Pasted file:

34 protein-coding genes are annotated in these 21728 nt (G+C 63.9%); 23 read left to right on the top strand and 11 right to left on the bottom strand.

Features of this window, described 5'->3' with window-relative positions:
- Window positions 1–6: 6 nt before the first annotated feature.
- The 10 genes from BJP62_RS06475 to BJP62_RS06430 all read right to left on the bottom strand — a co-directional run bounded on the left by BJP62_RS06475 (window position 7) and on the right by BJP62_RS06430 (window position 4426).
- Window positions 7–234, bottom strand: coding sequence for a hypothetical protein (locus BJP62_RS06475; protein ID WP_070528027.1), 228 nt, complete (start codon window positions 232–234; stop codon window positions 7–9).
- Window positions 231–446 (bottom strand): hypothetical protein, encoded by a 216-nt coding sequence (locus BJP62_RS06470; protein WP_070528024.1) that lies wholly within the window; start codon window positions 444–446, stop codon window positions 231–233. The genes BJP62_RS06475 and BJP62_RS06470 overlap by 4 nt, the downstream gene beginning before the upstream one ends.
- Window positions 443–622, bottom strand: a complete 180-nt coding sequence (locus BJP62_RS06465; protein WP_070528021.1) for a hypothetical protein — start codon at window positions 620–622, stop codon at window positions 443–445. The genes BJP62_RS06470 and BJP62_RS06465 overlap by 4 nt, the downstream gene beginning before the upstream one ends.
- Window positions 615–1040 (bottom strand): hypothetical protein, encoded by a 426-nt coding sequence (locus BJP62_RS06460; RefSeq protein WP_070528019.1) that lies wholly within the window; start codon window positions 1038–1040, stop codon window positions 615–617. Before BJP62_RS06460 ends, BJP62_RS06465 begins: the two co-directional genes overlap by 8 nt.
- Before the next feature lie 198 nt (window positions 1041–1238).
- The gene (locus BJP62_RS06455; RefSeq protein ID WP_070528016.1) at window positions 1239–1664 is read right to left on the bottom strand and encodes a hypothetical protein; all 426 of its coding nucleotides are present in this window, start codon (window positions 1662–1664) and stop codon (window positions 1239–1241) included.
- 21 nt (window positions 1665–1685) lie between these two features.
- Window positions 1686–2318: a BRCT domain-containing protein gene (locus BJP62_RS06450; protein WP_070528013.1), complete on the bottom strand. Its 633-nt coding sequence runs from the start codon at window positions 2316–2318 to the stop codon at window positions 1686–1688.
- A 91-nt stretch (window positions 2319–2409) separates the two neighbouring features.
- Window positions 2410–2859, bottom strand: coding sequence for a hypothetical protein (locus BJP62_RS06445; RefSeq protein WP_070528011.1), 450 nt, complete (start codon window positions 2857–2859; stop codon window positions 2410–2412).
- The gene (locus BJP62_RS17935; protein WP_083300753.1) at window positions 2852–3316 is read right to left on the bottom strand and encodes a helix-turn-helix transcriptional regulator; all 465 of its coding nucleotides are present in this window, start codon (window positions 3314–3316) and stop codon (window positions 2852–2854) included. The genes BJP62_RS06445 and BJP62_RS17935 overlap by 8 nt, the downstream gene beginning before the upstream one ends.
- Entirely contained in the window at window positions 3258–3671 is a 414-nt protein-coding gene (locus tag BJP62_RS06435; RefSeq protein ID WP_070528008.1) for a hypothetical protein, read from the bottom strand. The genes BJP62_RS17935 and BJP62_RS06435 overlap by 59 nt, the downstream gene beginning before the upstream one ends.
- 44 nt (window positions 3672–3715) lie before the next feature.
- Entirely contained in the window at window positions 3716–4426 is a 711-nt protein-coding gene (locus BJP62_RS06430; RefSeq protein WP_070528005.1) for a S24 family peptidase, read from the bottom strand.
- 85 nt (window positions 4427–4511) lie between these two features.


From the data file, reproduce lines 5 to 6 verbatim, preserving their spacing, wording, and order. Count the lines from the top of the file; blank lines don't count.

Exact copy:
- Window positions 7–234, bottom strand: coding sequence for a hypothetical protein (locus BJP62_RS06475; protein ID WP_070528027.1), 228 nt, complete (start codon window positions 232–234; stop codon window positions 7–9).
- Window positions 231–446 (bottom strand): hypothetical protein, encoded by a 216-nt coding sequence (locus BJP62_RS06470; protein WP_070528024.1) that lies wholly within the window; start codon window positions 444–446, stop codon window positions 231–233. The genes BJP62_RS06475 and BJP62_RS06470 overlap by 4 nt, the downstream gene beginning before the upstream one ends.